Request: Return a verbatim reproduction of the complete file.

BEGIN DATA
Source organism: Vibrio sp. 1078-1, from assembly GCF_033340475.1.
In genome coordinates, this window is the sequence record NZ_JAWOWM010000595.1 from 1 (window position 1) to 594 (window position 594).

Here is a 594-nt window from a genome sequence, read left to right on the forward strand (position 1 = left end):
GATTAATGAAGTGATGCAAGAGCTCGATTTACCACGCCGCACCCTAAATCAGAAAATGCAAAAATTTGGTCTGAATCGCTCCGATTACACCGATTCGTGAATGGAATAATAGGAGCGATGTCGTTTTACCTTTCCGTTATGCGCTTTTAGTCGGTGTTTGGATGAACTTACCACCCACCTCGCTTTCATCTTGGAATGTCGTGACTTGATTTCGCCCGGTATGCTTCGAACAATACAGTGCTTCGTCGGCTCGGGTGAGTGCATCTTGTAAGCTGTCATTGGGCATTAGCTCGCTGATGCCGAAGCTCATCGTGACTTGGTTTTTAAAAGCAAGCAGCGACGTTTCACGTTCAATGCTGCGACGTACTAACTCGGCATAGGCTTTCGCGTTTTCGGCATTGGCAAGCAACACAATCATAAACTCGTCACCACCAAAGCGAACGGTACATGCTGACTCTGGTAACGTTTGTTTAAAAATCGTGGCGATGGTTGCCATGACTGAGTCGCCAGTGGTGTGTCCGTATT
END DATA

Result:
Source organism: Vibrio sp. 1078-1, from assembly GCF_033340475.1.
In genome coordinates, this window is the sequence record NZ_JAWOWM010000595.1 from 1 (window position 1) to 594 (window position 594).

Here is a 594-nt window from a genome sequence, read left to right on the forward strand (position 1 = left end):
GATTAATGAAGTGATGCAAGAGCTCGATTTACCACGCCGCACCCTAAATCAGAAAATGCAAAAATTTGGTCTGAATCGCTCCGATTACACCGATTCGTGAATGGAATAATAGGAGCGATGTCGTTTTACCTTTCCGTTATGCGCTTTTAGTCGGTGTTTGGATGAACTTACCACCCACCTCGCTTTCATCTTGGAATGTCGTGACTTGATTTCGCCCGGTATGCTTCGAACAATACAGTGCTTCGTCGGCTCGGGTGAGTGCATCTTGTAAGCTGTCATTGGGCATTAGCTCGCTGATGCCGAAGCTCATCGTGACTTGGTTTTTAAAAGCAAGCAGCGACGTTTCACGTTCAATGCTGCGACGTACTAACTCGGCATAGGCTTTCGCGTTTTCGGCATTGGCAAGCAACACAATCATAAACTCGTCACCACCAAAGCGAACGGTACATGCTGACTCTGGTAACGTTTGTTTAAAAATCGTGGCGATGGTTGCCATGACTGAGTCGCCAGTGGTGTGTCCGTATT